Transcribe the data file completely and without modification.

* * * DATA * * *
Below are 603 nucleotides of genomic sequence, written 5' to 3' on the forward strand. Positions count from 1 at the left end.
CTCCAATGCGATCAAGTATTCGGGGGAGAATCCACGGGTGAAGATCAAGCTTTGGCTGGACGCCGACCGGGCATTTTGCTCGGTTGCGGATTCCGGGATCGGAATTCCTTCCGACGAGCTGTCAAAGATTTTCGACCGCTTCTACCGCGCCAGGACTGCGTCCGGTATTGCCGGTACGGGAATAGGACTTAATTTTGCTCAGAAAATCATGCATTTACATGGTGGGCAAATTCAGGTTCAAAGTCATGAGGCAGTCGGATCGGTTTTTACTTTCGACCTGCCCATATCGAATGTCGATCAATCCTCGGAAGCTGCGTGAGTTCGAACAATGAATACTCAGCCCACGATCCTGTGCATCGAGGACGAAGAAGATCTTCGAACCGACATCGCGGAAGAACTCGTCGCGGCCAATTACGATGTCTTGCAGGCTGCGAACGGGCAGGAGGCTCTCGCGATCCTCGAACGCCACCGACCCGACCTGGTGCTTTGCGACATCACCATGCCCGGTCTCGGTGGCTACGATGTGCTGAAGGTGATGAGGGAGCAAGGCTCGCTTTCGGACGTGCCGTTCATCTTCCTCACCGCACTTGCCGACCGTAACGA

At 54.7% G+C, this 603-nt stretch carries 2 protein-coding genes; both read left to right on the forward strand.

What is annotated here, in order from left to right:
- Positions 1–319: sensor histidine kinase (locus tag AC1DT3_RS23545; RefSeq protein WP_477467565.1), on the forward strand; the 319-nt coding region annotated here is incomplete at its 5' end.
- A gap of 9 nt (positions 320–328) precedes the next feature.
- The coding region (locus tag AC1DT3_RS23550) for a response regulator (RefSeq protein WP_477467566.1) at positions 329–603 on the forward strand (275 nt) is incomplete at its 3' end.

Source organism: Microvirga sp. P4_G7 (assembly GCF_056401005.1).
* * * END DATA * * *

Below are 603 nucleotides of genomic sequence, written 5' to 3' on the forward strand. Positions count from 1 at the left end.
CTCCAATGCGATCAAGTATTCGGGGGAGAATCCACGGGTGAAGATCAAGCTTTGGCTGGACGCCGACCGGGCATTTTGCTCGGTTGCGGATTCCGGGATCGGAATTCCTTCCGACGAGCTGTCAAAGATTTTCGACCGCTTCTACCGCGCCAGGACTGCGTCCGGTATTGCCGGTACGGGAATAGGACTTAATTTTGCTCAGAAAATCATGCATTTACATGGTGGGCAAATTCAGGTTCAAAGTCATGAGGCAGTCGGATCGGTTTTTACTTTCGACCTGCCCATATCGAATGTCGATCAATCCTCGGAAGCTGCGTGAGTTCGAACAATGAATACTCAGCCCACGATCCTGTGCATCGAGGACGAAGAAGATCTTCGAACCGACATCGCGGAAGAACTCGTCGCGGCCAATTACGATGTCTTGCAGGCTGCGAACGGGCAGGAGGCTCTCGCGATCCTCGAACGCCACCGACCCGACCTGGTGCTTTGCGACATCACCATGCCCGGTCTCGGTGGCTACGATGTGCTGAAGGTGATGAGGGAGCAAGGCTCGCTTTCGGACGTGCCGTTCATCTTCCTCACCGCACTTGCCGACCGTAACGA

At 54.7% G+C, this 603-nt stretch carries 2 protein-coding genes; both read left to right on the forward strand.

What is annotated here, in order from left to right:
- Positions 1–319: sensor histidine kinase (locus tag AC1DT3_RS23545; RefSeq protein WP_477467565.1), on the forward strand; the 319-nt coding region annotated here is incomplete at its 5' end.
- A gap of 9 nt (positions 320–328) precedes the next feature.
- The coding region (locus tag AC1DT3_RS23550) for a response regulator (RefSeq protein WP_477467566.1) at positions 329–603 on the forward strand (275 nt) is incomplete at its 3' end.

Source organism: Microvirga sp. P4_G7 (assembly GCF_056401005.1).